Posts Tagged ‘H.P. Lovecraft’

Radio 4 Serialising New Version of ‘The Case of Charles Dexter Ward’

May 21, 2020

Interesting news for fans of the Horror writer H.P. Lovecraft. Radio 4 begins a new version of his short story, ‘The Case of Charles Dexter Ward’ on Monday, 25th May 2020. It’s split into ten parts, and is being broadcast on weekdays at the same time of 7.45 pm. It’s been updated by the show’s writer, Julian Simpson, so that the the pair investigating Ward’s disappearance from a secure psychiatric hospital are a couple of podcasters, Matthew Heawood and Kennedy Fisher. In several of Lovecraft’s short stories, the main characters’ final act is to write down their adventures for others to find just before they’re finally killed or captured by whatever nameless cosmic horrors are pursuing them. ‘The Call of Cthulhu’, in which a sailor, who has narrowly survived an encounter with the malign elder god in his sunken island of R’lyeh, and writes down his account of the experience shortly before his own death, is one classic example of this. However, as it’s now 2020 instead of the 1920s, and it’s for the radio, Friday’s edition of the show, according to the Radio Times, has the pair uncovering his audio files.

This could be good. The Beeb has broadcast some of Lovecraft’s works before. Radio 4 Extra a few years ago serialised ‘At the Mountains of Madness’, which was read by a narrator. That seemed to stick faithfully to Lovecraft’s text. While this obviously takes a few liberties, it could still be worth listening to. On the other hand, it could be like the BBC 1’s version of the War of the Worlds last year, which diverged so much from Wells’ book that it was ultimately disappointing. Let’s hope it isn’t.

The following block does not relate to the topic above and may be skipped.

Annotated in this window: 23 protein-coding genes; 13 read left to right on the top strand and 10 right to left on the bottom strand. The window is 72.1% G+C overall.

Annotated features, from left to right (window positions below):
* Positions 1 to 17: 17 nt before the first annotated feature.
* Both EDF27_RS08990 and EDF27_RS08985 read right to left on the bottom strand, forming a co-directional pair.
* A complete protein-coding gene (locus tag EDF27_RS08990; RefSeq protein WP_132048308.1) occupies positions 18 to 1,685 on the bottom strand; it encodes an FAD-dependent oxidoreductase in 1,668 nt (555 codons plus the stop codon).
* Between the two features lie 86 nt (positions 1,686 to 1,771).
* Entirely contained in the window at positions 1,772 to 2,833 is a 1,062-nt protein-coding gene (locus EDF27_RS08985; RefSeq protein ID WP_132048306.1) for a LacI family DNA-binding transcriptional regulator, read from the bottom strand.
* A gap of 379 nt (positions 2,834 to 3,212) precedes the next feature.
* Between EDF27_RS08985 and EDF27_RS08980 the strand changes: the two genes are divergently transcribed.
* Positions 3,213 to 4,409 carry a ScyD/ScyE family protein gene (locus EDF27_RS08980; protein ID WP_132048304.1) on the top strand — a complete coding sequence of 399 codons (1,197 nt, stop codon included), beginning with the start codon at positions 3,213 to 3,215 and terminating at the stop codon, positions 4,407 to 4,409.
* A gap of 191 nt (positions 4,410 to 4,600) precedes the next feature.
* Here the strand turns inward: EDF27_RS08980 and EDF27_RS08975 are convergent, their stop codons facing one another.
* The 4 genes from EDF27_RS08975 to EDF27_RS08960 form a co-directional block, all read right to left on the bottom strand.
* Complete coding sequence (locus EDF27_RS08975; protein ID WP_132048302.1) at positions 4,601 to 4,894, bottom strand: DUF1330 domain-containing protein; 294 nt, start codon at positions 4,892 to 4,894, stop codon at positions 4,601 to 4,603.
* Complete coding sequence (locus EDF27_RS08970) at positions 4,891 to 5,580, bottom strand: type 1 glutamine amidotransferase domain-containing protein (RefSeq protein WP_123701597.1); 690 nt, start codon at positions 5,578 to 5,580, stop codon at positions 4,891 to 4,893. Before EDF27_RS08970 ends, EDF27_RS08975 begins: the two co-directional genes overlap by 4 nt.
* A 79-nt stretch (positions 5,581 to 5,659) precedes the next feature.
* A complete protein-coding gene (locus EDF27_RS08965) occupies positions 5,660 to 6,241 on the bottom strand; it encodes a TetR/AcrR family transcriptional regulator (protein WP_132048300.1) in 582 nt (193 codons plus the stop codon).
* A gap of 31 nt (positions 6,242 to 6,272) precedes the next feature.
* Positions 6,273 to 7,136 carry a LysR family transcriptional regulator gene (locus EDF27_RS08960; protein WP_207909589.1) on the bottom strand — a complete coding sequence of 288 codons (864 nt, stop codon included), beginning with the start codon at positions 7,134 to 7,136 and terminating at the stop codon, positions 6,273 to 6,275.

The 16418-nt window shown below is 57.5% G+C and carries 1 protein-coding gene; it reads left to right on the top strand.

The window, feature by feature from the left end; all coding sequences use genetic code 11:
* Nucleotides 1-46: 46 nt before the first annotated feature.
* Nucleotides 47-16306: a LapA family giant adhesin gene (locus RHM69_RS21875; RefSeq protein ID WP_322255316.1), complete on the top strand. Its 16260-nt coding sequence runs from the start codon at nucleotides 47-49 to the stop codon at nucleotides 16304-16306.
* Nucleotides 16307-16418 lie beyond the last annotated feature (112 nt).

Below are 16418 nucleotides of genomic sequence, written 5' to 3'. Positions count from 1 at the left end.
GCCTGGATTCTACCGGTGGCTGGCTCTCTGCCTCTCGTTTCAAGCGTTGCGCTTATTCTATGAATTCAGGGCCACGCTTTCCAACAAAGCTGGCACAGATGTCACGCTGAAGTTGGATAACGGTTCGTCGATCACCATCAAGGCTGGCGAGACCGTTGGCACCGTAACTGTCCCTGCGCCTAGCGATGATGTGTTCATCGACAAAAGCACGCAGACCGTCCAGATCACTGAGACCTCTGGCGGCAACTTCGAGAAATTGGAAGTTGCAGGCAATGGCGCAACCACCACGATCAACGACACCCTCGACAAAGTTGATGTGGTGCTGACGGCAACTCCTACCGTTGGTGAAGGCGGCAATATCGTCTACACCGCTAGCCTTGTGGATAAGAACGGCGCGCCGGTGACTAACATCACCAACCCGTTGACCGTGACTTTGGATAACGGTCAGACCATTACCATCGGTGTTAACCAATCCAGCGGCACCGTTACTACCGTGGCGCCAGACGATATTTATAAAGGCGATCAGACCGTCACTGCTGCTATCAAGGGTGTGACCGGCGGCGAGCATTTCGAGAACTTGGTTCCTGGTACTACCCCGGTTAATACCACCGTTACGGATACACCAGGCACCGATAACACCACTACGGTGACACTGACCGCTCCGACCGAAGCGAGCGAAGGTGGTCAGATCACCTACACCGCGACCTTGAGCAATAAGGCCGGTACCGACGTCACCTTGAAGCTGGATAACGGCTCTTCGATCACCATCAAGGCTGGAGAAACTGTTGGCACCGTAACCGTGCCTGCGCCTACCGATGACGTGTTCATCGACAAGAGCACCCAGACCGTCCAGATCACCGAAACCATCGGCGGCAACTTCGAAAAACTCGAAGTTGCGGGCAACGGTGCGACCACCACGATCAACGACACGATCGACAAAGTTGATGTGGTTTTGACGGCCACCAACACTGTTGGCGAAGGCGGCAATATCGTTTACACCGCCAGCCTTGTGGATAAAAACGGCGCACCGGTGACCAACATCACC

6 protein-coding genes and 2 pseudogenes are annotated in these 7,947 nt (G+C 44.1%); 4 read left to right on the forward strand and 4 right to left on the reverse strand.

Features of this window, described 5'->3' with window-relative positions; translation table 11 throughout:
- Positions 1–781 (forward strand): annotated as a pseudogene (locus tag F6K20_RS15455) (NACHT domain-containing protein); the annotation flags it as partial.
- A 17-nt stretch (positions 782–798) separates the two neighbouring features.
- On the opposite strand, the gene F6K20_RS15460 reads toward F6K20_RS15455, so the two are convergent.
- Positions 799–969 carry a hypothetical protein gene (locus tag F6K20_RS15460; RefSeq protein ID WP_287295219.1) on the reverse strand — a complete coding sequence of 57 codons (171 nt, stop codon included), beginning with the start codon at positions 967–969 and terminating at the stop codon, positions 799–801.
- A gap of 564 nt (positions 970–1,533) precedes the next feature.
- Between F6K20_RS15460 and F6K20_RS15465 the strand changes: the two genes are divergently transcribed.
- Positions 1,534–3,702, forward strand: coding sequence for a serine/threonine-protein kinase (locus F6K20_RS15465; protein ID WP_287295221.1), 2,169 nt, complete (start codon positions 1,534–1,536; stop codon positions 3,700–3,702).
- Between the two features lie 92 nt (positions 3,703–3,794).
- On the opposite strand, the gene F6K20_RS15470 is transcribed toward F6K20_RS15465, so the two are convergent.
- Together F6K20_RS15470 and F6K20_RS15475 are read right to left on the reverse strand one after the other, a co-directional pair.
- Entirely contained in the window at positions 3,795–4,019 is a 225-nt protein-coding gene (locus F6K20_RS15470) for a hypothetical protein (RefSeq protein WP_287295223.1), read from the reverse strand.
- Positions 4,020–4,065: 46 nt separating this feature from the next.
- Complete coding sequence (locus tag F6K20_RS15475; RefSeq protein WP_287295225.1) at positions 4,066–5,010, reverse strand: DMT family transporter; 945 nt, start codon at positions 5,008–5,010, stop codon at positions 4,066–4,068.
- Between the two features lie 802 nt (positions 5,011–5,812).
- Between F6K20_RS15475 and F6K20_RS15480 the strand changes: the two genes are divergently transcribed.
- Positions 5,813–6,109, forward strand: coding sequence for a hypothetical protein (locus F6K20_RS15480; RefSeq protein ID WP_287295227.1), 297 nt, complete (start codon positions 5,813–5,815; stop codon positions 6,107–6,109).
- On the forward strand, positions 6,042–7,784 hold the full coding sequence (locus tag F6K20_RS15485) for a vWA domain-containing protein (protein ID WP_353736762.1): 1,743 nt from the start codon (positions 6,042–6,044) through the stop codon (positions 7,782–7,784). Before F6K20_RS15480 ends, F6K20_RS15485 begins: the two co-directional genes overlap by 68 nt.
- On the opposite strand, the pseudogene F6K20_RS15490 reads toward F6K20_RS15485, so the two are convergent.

Bad Taste Movie Alert! Charles Band’s ‘Corona Zombies’

April 27, 2020

Readers of this blog will know that I have a taste for Science Fiction, and some Fantasy and Horror, as well as movies that are so spectacularly bad or trashy that they’re hilarious or simply weirdly entertaining. It’s a type of cinema that’s been dubbed ‘Badfilm’ or ‘psychotronic’, and consists largely of low budget B-movies and their imitators. In recent years there have been a number of SF, Fantasy and Horror comedies that have deliberately parodied these films. Enough people love horrendously bad movies to have made The Room into a hit film despite it being judged one of the worst films of all time.

Half the world is in lockdown because of the Coronavirus crisis, but this hasn’t stop the masters of schlock horror producing their wares. I am therefore very pleased to inform you that the master of low budget ‘Orror’, Charles Band, has released his latest masterpiece of bad taste: Corona Zombies. I found a review of it and a trailer on the excellent website, Moria, which is an encyclopaedic collection of reviews of SF, Fantasy and Horror films.